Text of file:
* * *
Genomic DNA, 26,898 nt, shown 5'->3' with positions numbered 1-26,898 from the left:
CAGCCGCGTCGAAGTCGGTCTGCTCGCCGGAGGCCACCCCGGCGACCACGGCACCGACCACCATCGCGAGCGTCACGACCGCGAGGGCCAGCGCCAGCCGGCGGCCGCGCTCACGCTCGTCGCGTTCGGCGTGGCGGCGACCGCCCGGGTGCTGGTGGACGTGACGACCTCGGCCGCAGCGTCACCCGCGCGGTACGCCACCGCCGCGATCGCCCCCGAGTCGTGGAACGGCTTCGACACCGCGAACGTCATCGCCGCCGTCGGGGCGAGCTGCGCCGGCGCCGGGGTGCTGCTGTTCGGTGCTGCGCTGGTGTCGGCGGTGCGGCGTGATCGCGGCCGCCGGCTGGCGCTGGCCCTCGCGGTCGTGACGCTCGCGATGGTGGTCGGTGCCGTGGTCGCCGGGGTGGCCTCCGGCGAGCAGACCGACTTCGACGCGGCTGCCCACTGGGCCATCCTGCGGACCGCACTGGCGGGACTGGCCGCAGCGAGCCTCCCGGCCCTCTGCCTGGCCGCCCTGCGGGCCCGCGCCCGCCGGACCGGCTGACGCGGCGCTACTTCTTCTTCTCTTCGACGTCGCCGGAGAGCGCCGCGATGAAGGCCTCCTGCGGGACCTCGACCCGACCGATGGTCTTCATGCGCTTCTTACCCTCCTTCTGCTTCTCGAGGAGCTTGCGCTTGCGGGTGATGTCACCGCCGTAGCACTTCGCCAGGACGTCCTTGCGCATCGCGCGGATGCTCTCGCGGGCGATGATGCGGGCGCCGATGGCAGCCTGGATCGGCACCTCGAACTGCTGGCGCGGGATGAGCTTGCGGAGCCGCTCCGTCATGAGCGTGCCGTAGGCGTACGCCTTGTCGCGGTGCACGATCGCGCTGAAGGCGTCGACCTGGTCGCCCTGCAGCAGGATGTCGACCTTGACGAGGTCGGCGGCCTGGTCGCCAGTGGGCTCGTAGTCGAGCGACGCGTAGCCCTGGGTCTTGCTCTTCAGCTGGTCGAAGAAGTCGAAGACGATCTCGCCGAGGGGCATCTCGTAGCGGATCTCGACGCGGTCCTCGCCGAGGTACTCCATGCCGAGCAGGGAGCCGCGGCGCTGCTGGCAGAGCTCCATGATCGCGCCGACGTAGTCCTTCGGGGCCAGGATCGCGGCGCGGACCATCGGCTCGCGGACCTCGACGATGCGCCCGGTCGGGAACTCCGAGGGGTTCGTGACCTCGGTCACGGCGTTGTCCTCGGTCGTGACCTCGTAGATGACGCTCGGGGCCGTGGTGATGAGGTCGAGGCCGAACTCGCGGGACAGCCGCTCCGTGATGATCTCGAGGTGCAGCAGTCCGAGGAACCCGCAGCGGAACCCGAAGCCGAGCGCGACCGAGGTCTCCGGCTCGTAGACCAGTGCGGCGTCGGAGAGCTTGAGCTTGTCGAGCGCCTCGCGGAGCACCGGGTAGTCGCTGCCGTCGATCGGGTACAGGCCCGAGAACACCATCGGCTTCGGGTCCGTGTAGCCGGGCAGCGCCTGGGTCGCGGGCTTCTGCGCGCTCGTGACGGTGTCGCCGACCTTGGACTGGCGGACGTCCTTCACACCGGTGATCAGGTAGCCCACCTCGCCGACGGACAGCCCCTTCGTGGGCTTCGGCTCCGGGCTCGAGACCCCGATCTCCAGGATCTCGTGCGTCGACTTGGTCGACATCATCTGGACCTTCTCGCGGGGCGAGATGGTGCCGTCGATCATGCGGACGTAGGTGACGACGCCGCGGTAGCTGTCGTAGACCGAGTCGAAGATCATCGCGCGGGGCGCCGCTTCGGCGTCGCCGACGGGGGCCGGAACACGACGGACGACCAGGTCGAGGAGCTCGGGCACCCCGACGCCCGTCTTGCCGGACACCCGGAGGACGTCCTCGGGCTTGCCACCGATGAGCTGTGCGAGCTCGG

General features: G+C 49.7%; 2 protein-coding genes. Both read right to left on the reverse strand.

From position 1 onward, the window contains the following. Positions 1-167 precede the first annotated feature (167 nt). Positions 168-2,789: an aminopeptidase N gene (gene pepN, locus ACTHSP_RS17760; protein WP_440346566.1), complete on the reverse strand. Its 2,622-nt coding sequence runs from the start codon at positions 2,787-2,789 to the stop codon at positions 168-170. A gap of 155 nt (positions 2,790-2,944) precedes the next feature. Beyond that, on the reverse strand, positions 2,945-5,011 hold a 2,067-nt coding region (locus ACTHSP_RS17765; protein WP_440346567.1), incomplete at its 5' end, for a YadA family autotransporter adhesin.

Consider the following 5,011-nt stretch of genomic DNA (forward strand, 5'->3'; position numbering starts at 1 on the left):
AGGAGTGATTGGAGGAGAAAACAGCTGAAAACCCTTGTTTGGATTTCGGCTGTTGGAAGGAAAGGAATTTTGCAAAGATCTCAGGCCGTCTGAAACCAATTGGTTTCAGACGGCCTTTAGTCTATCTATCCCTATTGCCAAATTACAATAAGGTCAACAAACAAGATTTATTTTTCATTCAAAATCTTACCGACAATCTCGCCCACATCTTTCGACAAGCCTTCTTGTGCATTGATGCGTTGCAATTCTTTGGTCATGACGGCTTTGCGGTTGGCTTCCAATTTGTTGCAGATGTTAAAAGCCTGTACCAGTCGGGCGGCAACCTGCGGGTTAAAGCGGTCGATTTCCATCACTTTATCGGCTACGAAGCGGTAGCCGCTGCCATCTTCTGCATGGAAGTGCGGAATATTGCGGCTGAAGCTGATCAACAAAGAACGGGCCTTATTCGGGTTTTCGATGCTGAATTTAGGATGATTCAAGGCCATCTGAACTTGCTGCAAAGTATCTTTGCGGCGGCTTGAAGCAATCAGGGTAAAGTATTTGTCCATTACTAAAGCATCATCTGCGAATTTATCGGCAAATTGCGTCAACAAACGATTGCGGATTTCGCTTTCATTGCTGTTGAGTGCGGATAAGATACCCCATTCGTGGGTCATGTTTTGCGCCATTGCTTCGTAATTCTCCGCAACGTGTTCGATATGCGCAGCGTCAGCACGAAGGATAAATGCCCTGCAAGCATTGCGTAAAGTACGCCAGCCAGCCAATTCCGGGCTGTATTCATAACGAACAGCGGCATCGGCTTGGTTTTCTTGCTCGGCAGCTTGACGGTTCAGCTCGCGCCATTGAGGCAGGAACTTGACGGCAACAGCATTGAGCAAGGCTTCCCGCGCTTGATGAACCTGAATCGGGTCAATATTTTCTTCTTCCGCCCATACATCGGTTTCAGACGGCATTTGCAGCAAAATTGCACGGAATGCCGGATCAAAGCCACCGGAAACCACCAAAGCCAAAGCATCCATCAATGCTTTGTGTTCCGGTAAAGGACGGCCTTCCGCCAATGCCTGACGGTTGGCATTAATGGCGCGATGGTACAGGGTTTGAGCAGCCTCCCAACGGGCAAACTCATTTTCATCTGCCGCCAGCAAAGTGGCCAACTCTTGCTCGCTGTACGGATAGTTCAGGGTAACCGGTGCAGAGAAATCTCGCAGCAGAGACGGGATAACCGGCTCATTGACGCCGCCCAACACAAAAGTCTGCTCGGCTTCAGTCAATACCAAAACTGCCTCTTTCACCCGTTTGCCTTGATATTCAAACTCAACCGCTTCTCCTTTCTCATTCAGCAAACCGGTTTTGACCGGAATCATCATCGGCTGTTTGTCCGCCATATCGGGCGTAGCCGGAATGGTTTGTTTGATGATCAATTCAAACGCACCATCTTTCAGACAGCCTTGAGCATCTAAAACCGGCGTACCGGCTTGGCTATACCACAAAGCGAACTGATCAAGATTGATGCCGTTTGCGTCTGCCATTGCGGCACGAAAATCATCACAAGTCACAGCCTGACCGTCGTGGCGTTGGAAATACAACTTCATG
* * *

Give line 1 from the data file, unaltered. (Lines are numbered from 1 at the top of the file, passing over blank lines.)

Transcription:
Genomic DNA, 26,898 nt, shown 5'->3' with positions numbered 1-26,898 from the left: